BACKGROUND: A native of Australia, Murdoch inherited a newspaper at age 22 from his father and launched his media career. Murdoch oversaw the expansion and development of 21st Century Fox into an international media and entertainment company and, in 2013, the launch of News Corp. as an independent public company. Murdoch controls a media empire that includes Fox News, The Times of London. The New York Post and The Wall Street Journal. Murdoch became a U.S. citizen in 1985.


Nazarian, Sam — SBE Entertainment Group

THE LATEST: Nazarian’s SBE is a leading developer, manager and operator of high-end hotels and restaurants worldwide. In April, SBE entered into a joint venture that plans to open 138 ghost kitchens by the end of the year. The venture, C3, is seeking to hire more than 500 workers in Los Angeles and said it will be actively recruiting for six months.

BACKGROUND: Nazarian founded SBE in 2002. The company owns 28 hotels and more than 200 restaurants and nightclubs around the world. Its brands include SLS Hotels and Residences, The Redbury Hotel, Katsuya, and Hyde Lounge Hotels and Residences. Nazarian led the acquisition of the Morgans Hotel Group in December 2016. He began his career in the tech industry, when he co-founded a telecommunications business, Platinum Wireless, which he later sold. He studied at New York University and USC.


Nevins, David — Chairman and Chief Executive Officer, Showtime Networks Inc.

THE LATEST: Showtime’s streaming platform, Showtime OTT, saw a 148% increase in signups during the four weeks starting on March 20 when it announced that it would offer a 30-day free trial to new customers. Time spent on the service and total plays were each up more than 50% during that period. In November Nevins became chair of the ViacomCBS Content Council, with an aim of maximizing the use of IP and talent relationships across the combined company.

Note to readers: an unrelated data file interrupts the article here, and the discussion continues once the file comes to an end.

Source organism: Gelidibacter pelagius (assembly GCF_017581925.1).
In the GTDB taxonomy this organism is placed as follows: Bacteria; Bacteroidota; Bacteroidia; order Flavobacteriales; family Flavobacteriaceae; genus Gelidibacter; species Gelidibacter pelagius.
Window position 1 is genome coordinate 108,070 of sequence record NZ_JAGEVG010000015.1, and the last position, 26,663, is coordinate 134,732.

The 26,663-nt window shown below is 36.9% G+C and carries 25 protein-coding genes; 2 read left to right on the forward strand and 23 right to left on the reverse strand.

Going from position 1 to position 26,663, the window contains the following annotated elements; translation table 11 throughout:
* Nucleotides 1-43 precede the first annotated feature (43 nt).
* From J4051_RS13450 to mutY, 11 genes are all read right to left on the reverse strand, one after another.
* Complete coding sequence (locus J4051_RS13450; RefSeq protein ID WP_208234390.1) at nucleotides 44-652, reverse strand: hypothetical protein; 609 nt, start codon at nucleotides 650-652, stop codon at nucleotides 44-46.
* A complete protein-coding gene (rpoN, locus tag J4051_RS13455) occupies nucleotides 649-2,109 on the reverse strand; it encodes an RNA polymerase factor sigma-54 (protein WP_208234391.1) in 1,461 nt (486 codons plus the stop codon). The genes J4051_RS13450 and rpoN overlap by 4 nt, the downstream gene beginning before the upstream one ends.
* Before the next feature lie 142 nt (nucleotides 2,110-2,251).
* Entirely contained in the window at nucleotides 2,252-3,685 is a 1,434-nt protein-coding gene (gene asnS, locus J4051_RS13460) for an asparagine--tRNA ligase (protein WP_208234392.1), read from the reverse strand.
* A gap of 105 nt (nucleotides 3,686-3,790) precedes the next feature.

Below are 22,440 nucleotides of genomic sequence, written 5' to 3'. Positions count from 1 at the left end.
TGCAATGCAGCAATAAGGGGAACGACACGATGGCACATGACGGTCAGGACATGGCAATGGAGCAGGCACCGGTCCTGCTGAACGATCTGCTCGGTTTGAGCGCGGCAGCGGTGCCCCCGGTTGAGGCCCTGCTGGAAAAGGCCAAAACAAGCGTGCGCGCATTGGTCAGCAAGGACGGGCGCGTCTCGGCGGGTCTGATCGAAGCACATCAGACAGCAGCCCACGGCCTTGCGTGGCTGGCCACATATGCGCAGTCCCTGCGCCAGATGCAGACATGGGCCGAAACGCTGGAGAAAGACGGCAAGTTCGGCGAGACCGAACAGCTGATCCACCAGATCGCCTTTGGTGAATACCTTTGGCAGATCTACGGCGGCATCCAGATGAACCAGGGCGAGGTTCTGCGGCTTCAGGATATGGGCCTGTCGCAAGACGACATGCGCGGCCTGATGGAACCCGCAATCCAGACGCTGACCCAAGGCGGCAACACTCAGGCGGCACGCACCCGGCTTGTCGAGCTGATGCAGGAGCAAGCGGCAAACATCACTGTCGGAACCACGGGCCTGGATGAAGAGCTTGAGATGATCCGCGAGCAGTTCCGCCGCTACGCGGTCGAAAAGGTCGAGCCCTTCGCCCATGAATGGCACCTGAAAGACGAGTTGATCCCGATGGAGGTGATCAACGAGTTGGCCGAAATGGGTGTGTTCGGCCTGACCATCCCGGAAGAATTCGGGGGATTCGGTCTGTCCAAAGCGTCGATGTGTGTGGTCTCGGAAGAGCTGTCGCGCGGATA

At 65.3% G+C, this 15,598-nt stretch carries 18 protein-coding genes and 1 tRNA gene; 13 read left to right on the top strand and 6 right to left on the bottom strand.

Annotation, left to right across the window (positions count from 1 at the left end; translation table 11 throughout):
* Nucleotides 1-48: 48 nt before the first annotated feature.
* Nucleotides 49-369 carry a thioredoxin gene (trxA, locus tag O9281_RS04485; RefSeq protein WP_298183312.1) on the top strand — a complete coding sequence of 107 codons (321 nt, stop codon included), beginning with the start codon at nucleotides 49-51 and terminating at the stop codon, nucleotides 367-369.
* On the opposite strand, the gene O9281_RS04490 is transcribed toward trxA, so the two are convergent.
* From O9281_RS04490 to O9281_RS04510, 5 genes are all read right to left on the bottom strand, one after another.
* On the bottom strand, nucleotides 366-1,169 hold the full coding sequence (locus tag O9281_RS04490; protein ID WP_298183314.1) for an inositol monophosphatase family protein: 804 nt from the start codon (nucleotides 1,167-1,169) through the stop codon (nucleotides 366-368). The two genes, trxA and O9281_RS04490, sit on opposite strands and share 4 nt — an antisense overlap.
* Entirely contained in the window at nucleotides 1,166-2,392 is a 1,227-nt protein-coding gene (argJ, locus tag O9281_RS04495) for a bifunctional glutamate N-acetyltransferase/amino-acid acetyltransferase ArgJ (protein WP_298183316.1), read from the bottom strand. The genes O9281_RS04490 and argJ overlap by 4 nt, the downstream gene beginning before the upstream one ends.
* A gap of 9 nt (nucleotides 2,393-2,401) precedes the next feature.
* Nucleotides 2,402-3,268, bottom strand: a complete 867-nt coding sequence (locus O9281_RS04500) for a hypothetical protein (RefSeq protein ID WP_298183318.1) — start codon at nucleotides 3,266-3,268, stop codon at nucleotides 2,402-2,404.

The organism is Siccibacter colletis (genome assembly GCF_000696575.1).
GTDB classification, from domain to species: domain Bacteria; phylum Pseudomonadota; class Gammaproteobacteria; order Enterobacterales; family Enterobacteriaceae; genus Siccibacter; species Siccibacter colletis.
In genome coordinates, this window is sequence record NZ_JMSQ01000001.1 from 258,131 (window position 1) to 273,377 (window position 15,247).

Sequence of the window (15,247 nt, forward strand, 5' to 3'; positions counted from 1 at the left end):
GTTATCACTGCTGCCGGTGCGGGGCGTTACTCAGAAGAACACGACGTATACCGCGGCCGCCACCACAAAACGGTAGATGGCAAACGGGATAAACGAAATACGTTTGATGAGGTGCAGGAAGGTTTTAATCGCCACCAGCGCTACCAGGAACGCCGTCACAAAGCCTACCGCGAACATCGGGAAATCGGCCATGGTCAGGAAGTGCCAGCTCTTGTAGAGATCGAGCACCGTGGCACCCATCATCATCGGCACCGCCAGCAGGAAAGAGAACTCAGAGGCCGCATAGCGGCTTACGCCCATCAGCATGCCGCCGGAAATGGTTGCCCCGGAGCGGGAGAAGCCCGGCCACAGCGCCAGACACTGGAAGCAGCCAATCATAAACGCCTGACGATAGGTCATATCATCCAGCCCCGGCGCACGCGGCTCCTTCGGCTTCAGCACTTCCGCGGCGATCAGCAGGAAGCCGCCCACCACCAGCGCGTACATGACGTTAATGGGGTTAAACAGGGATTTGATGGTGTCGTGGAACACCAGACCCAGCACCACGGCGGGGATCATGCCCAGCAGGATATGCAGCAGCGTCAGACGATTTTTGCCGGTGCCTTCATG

BACKGROUND: From 2002 to 2010, Nevins was president of Imagine Television, where he oversaw development and production. Nevins brought hit shows “Arrested Development” and “Friday Night Lights” to life as an executive producer. In 2010 he joined Showtime, where he helped launch series such as “Homeland,” “Billions” and “Ray Donovan.” Showtime parent CBS announced in 2018 that Nevins would add the role of chief creative officer for the broadcast network, overseeing programming, marketing and research across CBS Television Studios, the CBS Television Network’s Entertainment division, and programming for CBS All Access.


Penske, Jay — Penske Media Corp.

THE LATEST: Penske’s PMC announced plans on April 2 to launch sports business platform Sportico, marking the company’s first investment in the field of sports. Sportico plans to provide industry news, data, information, strategies, leadership, insight and live media. It will have offices in New York and Los Angeles and reporters around the world.

BACKGROUND: Penske has built the company he founded in 2004 into a print and digital business that reaches more than 220 million consumers per month. PMC owns 22 media brands, including Variety, Deadline.com, Robb Report and Rolling Stone. Penske previously built and sold Mail.com and was co-founder of Firefly, the first mobile phone for kids. He has sat on the boards of the Wharton Entrepreneurial School, the American Film Institute and the Paley Center for Media. The son of auto-racing legend Roger Penske, he also owns and operates the Dragon Racing team in the Formula-E series.


Rapino, Michael — Live Nation Entertainment

THE LATEST: Live Nation has been hit hard by the coronavirus pandemic as the market for sports and concerts came to a standstill in March. Soon after the company secured a $120 million revolving credit facility loan along with announcing $500 million in cost cuts — steps that were well received by some on Wall Street. Rapino also announced that he would forgo his $3 million salary for 2020.

BACKGROUND: Rapino has served as Live Nation’s president and chief executive officer since 2005. He led the transformation of Live Nation into a live music brand with operations in more than 40 countries and annual revenue exceeding $10 billion. Comprising three divisions — Ticketmaster, Live Nation Concerts and Live Nation Sponsorship — the company annually issues some 500 million tickets, promotes more than 35,000 events, partners with more than 1,000 sponsors, and manages the careers of more than 500 artists. Live Nation’s ecommerce sites average 80 million unique monthly users.


Ryan, Tom — Pluto TV